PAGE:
Southern biscuits are one of the best things since the big bang. Now I have the power to create them.


It’s your ride.  Good or bad, you decide.


“Ignorance better means ignore-ance” -Alan Watts


I didn’t know after the rockstar years I’d enjoy my own company more.

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There are two clerks and two customers each buying half a dozen things.  I stand in line for 10 minutes for a notebook and a few pens.  Is everyone in this town as high as I am?


Mocha lattes make me feel normal.  It takes me about 15-20 minutes to drink one.  I take tiny sips, analyzing the microfoam texture, temperature, sweetness, flavor, and strength of the espresso.  I ponder things, breathe slow full breaths, and sometimes share thoughts with fellow homo sapiens.  All of life’s events are put on hold until the drink is complete.  This is my reset button for fresh perspective and energy.


don’t think too hard, it’s just art

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Spanish Architecture. In the 1770s, the population was 60,000 people. Today it has a population of about 35,000.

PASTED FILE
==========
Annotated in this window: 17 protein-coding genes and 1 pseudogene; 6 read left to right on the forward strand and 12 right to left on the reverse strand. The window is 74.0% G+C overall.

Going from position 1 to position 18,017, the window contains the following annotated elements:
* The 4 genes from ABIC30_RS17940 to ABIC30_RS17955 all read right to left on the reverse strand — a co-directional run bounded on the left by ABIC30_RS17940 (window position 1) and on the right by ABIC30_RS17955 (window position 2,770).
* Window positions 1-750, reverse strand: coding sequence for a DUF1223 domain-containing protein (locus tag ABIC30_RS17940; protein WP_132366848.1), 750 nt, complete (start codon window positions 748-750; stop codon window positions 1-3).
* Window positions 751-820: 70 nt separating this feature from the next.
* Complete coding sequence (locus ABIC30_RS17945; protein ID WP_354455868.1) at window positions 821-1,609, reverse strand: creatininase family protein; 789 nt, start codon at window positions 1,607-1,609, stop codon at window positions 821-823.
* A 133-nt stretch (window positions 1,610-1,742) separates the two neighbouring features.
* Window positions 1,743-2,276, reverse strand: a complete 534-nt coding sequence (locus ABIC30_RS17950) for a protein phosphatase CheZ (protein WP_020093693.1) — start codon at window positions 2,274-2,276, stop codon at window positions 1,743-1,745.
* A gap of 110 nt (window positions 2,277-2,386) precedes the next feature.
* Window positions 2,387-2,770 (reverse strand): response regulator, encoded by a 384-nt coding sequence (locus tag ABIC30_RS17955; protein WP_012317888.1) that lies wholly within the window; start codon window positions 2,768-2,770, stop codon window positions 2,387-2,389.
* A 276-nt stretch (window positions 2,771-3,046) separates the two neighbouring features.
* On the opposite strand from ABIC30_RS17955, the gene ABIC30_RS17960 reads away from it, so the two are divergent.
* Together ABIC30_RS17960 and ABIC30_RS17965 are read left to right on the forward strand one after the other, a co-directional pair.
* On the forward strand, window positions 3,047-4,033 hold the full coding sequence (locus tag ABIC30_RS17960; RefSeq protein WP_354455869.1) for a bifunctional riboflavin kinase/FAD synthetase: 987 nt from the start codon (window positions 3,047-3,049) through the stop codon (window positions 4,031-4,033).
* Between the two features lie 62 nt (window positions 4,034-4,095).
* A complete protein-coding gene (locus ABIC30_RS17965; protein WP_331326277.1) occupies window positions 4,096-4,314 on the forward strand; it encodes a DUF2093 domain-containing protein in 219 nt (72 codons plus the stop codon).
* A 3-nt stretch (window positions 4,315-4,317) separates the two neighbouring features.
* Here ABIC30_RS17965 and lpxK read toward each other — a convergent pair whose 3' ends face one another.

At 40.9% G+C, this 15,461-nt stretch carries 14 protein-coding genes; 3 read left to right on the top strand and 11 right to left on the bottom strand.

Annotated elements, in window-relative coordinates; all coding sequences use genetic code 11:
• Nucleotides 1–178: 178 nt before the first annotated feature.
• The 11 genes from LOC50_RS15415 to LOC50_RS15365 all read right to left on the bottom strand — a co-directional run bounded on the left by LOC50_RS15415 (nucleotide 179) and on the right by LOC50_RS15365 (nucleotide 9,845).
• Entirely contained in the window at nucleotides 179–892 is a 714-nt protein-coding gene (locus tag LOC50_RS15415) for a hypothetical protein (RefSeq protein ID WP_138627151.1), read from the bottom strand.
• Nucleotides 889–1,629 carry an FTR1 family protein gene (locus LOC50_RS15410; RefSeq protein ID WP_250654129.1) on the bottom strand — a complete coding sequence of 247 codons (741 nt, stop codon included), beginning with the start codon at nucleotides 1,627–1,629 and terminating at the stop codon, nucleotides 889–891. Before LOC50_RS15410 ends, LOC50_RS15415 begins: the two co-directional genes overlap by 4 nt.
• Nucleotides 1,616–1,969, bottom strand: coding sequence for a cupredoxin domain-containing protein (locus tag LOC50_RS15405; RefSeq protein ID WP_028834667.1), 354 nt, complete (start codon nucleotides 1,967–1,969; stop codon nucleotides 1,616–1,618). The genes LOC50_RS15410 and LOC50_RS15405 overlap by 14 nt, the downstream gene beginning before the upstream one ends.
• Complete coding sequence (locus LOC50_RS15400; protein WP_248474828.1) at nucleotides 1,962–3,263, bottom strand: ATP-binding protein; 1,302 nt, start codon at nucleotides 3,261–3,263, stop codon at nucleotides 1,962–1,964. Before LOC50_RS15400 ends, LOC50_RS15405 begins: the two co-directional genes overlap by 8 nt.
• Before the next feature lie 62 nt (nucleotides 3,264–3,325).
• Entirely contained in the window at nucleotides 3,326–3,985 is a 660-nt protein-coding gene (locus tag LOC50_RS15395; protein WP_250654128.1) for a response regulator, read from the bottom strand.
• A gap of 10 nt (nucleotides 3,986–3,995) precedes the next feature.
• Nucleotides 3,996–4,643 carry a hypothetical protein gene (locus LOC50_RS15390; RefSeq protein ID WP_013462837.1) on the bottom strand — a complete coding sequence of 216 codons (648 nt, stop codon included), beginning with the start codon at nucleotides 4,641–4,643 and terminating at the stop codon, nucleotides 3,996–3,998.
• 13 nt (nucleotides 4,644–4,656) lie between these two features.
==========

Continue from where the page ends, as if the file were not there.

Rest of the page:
My least favorite question is “Where are you from?”, especially when it is the first thing to come out of a stranger’s mouth.  Sometimes when I am asked that question I tell them that is the only question I don’t answer right away.  I tell them that I have 4 reasons and if they would like to hear them, I’ll gladly share. 

The reasons are: Accuracy, Extrapolation, Embellishing, and Small Talk.

Accuracy, because the question is extremely vague, and requires either an equally vague or very long and complex reply.  The question also speaks to the past and doesn’t allow the person to display the growth since they started their journey.  Unless a person lived in one town for their entire life and then flew straight to where you are asking the question, it just leaves out a lot of important information.

Extrapolation is an estimation between a limited number of data points.  The only way to know a lot about a place is to spend a significant amount of time there.  When a stranger tells you they are from a certain place, the chances of both people being from the same place is astronomical.  When you learn that a person is from a place you don’t know much about, your mind projects any known data about that place to that person.  A lot of times it is bad data and most of the time it is completely unrelated to the person.  So the person gets a false representation before they have a chance to display any of their characteristics.